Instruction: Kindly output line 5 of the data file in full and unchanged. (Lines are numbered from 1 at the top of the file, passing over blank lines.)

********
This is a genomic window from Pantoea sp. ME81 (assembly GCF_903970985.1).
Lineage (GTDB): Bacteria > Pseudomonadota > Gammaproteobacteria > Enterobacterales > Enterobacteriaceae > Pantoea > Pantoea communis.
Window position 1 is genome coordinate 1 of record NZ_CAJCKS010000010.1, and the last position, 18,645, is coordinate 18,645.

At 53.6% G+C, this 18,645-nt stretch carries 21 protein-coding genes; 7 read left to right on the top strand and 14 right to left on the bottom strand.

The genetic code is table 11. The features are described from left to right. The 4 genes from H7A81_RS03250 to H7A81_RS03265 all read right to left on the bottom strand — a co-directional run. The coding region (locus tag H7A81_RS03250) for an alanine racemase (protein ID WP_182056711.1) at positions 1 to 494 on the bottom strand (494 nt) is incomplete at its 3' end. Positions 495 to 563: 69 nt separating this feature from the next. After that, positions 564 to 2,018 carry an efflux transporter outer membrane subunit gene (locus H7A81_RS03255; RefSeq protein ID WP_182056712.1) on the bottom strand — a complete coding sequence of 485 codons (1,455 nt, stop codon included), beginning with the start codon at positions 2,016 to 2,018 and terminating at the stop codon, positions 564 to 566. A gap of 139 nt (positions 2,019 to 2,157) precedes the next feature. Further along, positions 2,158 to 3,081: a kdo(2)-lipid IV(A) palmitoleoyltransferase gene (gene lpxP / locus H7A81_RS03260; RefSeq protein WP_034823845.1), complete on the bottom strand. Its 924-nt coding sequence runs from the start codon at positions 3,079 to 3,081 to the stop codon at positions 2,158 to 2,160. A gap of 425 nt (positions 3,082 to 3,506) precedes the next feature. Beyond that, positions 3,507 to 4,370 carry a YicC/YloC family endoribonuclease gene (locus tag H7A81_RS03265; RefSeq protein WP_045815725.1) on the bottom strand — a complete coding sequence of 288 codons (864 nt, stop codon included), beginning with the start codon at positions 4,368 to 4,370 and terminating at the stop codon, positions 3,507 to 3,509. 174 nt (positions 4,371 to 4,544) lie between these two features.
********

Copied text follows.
The genetic code is table 11. The features are described from left to right. The 4 genes from H7A81_RS03250 to H7A81_RS03265 all read right to left on the bottom strand — a co-directional run. The coding region (locus tag H7A81_RS03250) for an alanine racemase (protein ID WP_182056711.1) at positions 1 to 494 on the bottom strand (494 nt) is incomplete at its 3' end. Positions 495 to 563: 69 nt separating this feature from the next. After that, positions 564 to 2,018 carry an efflux transporter outer membrane subunit gene (locus H7A81_RS03255; RefSeq protein ID WP_182056712.1) on the bottom strand — a complete coding sequence of 485 codons (1,455 nt, stop codon included), beginning with the start codon at positions 2,016 to 2,018 and terminating at the stop codon, positions 564 to 566. A gap of 139 nt (positions 2,019 to 2,157) precedes the next feature. Further along, positions 2,158 to 3,081: a kdo(2)-lipid IV(A) palmitoleoyltransferase gene (gene lpxP / locus H7A81_RS03260; RefSeq protein WP_034823845.1), complete on the bottom strand. Its 924-nt coding sequence runs from the start codon at positions 3,079 to 3,081 to the stop codon at positions 2,158 to 2,160. A gap of 425 nt (positions 3,082 to 3,506) precedes the next feature. Beyond that, positions 3,507 to 4,370 carry a YicC/YloC family endoribonuclease gene (locus tag H7A81_RS03265; RefSeq protein WP_045815725.1) on the bottom strand — a complete coding sequence of 288 codons (864 nt, stop codon included), beginning with the start codon at positions 4,368 to 4,370 and terminating at the stop codon, positions 3,507 to 3,509. 174 nt (positions 4,371 to 4,544) lie between these two features.